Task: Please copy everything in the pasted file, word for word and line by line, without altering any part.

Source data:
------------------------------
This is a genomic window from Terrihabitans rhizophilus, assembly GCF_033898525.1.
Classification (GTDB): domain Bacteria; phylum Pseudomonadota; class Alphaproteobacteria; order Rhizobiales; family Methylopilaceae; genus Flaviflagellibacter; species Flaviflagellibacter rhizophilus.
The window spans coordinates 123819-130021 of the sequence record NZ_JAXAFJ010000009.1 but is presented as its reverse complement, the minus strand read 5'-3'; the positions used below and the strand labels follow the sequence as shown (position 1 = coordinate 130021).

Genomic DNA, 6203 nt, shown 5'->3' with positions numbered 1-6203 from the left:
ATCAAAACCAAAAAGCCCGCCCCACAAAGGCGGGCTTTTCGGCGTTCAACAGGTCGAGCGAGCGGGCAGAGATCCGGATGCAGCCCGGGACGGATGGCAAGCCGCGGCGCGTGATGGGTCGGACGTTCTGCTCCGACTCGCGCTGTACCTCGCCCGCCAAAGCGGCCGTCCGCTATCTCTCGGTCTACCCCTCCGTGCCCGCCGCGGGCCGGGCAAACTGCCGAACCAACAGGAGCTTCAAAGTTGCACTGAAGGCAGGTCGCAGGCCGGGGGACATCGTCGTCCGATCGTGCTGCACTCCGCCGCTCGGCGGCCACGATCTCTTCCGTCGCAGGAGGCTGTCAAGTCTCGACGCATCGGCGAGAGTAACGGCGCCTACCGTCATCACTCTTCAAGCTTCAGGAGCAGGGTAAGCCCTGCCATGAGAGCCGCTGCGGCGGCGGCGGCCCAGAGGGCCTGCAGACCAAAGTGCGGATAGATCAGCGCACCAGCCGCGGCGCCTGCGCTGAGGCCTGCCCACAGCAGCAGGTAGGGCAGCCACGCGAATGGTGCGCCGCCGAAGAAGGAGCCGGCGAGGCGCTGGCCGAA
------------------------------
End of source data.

This is a genomic window from Terrihabitans rhizophilus, assembly GCF_033898525.1.
Classification (GTDB): domain Bacteria; phylum Pseudomonadota; class Alphaproteobacteria; order Rhizobiales; family Methylopilaceae; genus Flaviflagellibacter; species Flaviflagellibacter rhizophilus.
The window spans coordinates 123819-130021 of the sequence record NZ_JAXAFJ010000009.1 but is presented as its reverse complement, the minus strand read 5'-3'; the positions used below and the strand labels follow the sequence as shown (position 1 = coordinate 130021).

Genomic DNA, 6203 nt, shown 5'->3' with positions numbered 1-6203 from the left:
ATCAAAACCAAAAAGCCCGCCCCACAAAGGCGGGCTTTTCGGCGTTCAACAGGTCGAGCGAGCGGGCAGAGATCCGGATGCAGCCCGGGACGGATGGCAAGCCGCGGCGCGTGATGGGTCGGACGTTCTGCTCCGACTCGCGCTGTACCTCGCCCGCCAAAGCGGCCGTCCGCTATCTCTCGGTCTACCCCTCCGTGCCCGCCGCGGGCCGGGCAAACTGCCGAACCAACAGGAGCTTCAAAGTTGCACTGAAGGCAGGTCGCAGGCCGGGGGACATCGTCGTCCGATCGTGCTGCACTCCGCCGCTCGGCGGCCACGATCTCTTCCGTCGCAGGAGGCTGTCAAGTCTCGACGCATCGGCGAGAGTAACGGCGCCTACCGTCATCACTCTTCAAGCTTCAGGAGCAGGGTAAGCCCTGCCATGAGAGCCGCTGCGGCGGCGGCGGCCCAGAGGGCCTGCAGACCAAAGTGCGGATAGATCAGCGCACCAGCCGCGGCGCCTGCGCTGAGGCCTGCCCACAGCAGCAGGTAGGGCAGCCACGCGAATGGTGCGCCGCCGAAGAAGGAGCCGGCGAGGCGCTGGCCGAA